Crisp packets, polystyrene, plastics around fruit and vegetables. Despite our constant bombardment of the perils of plastic, un-recyclable packaging is still everywhere, and unavoidably destined for landfill.
But now, there could be a solution.
Meet the ecobrick – an extremely easy, cost-free remedy to the unavoidable problem of un-recyclable plastics.
Simply a plastic bottle stuffed full of clean and dry plastic material to a set weight, ecobricks are a rapidly growing trend in areas across the globe hit hard by plastic pollution, including the UK.
The Ecobricks UK Facebook group now has over 30,000 members and the amount of collection points for the bricks jumped from five collection points to 85 in just one week.
And now Scotland is embracing the movement, with ecobrick projects popping up across the country.
Putting done-with plastics to use, rather than sending them to an already saturated sea of waste, ecobricks are simply cemented together like traditional bricks to create a whole host of structures from furniture to buildings.
Sophie Lejeune, founder and managing director of Glasgow’s Society Zero, a company specialising in reducing waste, said: “Ecobricking is so beneficial because it highlights the issue of waste in our throwaway culture.
“The increase in people ecobricking has also seen the rise in conversation around this topic and allows people to identify what items we currently bringing into the home and where to make changes.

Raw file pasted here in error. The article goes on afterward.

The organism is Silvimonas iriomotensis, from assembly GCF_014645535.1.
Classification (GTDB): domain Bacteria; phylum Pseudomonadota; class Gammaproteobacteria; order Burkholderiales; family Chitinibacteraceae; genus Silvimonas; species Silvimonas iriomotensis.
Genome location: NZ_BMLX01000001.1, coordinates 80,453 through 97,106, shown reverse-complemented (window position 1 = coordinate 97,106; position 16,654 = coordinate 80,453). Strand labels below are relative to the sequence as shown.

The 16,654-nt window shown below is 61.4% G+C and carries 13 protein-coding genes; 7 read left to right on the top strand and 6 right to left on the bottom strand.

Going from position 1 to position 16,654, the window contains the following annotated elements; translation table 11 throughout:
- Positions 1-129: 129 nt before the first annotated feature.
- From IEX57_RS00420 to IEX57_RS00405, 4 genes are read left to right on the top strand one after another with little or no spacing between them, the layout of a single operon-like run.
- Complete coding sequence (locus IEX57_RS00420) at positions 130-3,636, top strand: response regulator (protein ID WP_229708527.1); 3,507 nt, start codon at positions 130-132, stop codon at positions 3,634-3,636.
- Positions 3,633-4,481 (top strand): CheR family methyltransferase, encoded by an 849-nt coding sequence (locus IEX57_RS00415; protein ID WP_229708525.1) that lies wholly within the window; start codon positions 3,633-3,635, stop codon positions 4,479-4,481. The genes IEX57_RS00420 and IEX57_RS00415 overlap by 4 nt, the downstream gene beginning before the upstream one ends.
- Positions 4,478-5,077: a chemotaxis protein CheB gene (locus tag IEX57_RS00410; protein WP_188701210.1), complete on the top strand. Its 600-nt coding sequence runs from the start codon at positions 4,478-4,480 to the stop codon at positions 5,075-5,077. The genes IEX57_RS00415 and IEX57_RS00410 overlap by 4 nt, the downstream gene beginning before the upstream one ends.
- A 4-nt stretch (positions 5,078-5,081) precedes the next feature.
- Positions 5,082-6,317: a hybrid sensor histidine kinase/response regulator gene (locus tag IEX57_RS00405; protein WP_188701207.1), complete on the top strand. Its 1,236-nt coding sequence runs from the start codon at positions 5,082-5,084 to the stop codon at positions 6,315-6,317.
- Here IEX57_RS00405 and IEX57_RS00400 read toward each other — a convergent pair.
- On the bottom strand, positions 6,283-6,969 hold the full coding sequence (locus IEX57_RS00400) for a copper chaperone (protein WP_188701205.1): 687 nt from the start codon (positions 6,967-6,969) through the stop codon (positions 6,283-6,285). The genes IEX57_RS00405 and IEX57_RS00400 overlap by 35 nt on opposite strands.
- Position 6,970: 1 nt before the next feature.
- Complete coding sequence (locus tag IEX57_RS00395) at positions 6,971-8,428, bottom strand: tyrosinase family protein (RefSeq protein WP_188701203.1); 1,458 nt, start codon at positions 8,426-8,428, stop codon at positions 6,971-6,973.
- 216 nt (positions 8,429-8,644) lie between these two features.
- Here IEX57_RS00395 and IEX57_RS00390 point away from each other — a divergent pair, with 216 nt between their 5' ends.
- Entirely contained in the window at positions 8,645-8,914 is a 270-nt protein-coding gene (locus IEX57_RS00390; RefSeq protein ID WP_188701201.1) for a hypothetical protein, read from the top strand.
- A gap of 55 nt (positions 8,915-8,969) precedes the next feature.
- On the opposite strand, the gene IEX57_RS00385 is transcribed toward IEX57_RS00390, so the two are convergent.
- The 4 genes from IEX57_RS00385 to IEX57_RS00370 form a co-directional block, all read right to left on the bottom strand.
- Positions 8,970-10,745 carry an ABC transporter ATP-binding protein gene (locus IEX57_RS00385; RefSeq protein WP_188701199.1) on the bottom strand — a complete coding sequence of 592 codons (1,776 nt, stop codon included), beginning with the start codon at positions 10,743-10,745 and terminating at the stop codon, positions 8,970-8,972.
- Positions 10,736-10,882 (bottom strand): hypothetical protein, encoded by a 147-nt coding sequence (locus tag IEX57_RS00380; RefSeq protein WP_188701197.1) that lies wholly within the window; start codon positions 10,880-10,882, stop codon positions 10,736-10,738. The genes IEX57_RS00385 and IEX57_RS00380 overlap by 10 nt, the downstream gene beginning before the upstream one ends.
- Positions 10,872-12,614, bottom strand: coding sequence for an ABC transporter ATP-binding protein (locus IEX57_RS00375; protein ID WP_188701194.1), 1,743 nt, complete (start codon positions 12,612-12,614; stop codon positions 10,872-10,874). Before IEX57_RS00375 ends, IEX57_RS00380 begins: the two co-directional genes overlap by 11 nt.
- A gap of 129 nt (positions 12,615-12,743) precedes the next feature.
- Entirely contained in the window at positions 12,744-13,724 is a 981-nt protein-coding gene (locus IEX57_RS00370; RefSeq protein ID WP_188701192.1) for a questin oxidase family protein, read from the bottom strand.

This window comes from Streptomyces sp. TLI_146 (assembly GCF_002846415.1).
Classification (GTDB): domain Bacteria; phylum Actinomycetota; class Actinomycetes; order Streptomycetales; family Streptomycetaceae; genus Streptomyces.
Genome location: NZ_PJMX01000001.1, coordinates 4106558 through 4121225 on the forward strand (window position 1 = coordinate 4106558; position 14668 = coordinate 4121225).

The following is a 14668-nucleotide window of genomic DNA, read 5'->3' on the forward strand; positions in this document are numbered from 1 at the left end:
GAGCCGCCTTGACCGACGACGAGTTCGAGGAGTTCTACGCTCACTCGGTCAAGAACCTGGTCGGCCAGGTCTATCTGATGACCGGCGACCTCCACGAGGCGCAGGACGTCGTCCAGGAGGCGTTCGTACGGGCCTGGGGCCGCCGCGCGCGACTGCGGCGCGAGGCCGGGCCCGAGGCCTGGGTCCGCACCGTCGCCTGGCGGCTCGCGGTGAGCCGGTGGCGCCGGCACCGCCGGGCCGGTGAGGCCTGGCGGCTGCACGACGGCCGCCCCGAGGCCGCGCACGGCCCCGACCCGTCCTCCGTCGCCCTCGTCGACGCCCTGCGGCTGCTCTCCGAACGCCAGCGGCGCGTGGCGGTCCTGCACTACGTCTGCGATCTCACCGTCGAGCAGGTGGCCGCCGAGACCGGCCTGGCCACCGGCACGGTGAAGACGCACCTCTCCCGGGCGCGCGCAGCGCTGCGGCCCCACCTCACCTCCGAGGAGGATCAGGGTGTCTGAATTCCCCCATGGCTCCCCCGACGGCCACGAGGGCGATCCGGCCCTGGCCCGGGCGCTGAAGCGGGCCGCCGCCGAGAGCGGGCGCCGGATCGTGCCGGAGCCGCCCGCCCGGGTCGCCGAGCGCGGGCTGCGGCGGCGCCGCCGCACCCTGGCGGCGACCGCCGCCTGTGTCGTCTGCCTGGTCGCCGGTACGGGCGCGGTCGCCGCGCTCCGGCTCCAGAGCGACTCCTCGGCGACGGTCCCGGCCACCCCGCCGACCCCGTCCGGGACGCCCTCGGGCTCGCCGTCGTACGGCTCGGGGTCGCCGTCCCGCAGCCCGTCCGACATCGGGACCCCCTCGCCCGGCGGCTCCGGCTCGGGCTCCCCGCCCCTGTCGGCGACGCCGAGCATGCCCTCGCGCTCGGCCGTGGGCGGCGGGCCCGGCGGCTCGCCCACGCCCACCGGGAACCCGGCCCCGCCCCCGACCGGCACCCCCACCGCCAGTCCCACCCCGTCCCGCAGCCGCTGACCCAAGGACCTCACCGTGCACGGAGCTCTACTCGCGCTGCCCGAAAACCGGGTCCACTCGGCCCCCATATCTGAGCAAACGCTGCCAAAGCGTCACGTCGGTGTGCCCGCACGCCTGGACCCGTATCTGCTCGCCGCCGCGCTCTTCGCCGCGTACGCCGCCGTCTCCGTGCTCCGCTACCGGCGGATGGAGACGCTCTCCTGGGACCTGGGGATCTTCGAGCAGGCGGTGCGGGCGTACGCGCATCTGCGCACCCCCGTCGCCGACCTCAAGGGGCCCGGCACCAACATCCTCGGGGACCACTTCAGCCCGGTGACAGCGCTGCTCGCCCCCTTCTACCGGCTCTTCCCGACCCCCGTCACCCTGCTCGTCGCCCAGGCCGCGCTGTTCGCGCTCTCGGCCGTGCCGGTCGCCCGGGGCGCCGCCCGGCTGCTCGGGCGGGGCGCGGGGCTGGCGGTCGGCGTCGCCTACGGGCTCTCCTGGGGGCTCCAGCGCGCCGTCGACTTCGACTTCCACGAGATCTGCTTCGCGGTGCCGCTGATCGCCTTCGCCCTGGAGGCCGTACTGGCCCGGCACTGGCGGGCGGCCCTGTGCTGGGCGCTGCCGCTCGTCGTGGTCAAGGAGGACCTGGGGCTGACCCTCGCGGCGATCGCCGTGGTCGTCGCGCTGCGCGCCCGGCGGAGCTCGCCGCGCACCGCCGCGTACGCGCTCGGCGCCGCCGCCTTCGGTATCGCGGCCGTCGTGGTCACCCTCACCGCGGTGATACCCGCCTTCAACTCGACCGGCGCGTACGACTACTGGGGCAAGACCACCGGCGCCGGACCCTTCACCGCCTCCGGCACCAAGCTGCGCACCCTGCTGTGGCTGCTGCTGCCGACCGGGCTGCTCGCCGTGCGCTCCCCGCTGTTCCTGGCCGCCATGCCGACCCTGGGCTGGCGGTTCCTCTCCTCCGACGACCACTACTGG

“Individuals have also seen a dramatic decrease in the rubbish that they are sending to landfill.”
In 2017, Scotland alone generated two and a half million tonnes of waste. But the country’s recycling efforts are also rising, surging 60% in 2017-2018. The hard part is tackling the non-recyclable products, which is where small solutions like ecobricks can be utilised most heavily.
And the trend is growing here. Sophie said: “Ecobricks projects are slowly but surely popping up all over the Scotland. There’s spots now up and running in Helensburgh, Buckie and in Brora in the Highlands.”
Scottish ecobrick drop off and collection points are also beginning to emerge. One of these will be the EcoLarder in Edinburgh, officially opening on 20 November.
Stephanie Foulds, co-founder of the Eco-Larder said: “Once we open, we will also be hosting an ecobrick event to demonstrate how to make an ecobrick and be asking people to follow specific guidelines.”
The hope is that Scotland and the UK could eventually follow in the footsteps of countries like the Phillipines and Indonesia, where ecobricking has become an integral way of recycling and reusing waste products to build multiple structures.
Canadian Robert Bezeau has even had the ambitious idea to create an entire village made solely from ecobricks. The village, on the island of Isla Colon in Panama, will include 120 homes, a boutique and an eco-lodge once it is complete.
Hug it Forward a pioneering charity creating educational facilities with plastic waste and ecobricks, have been facilitating bottle classroom projects with more than 100 communities in Guatemala and two in El Salvador.
If you’d like to get involved in the movement and make your own ecobricks, it’s very easy explains Sophie: “Just take plastic you would usually throw away, cut it up and stick it in a plastic bottle. The amount of plastic that you can fit inside a bottle is astonishing – it will take you a while to make one and they are solid.
“These can then be built alongside mud and straw to make planters, benches, ponds – anything you want – removing harmful waste material from the biosphere and putting it to good use.”
Find out more about the ecobrick movement at www.ecobricks.org
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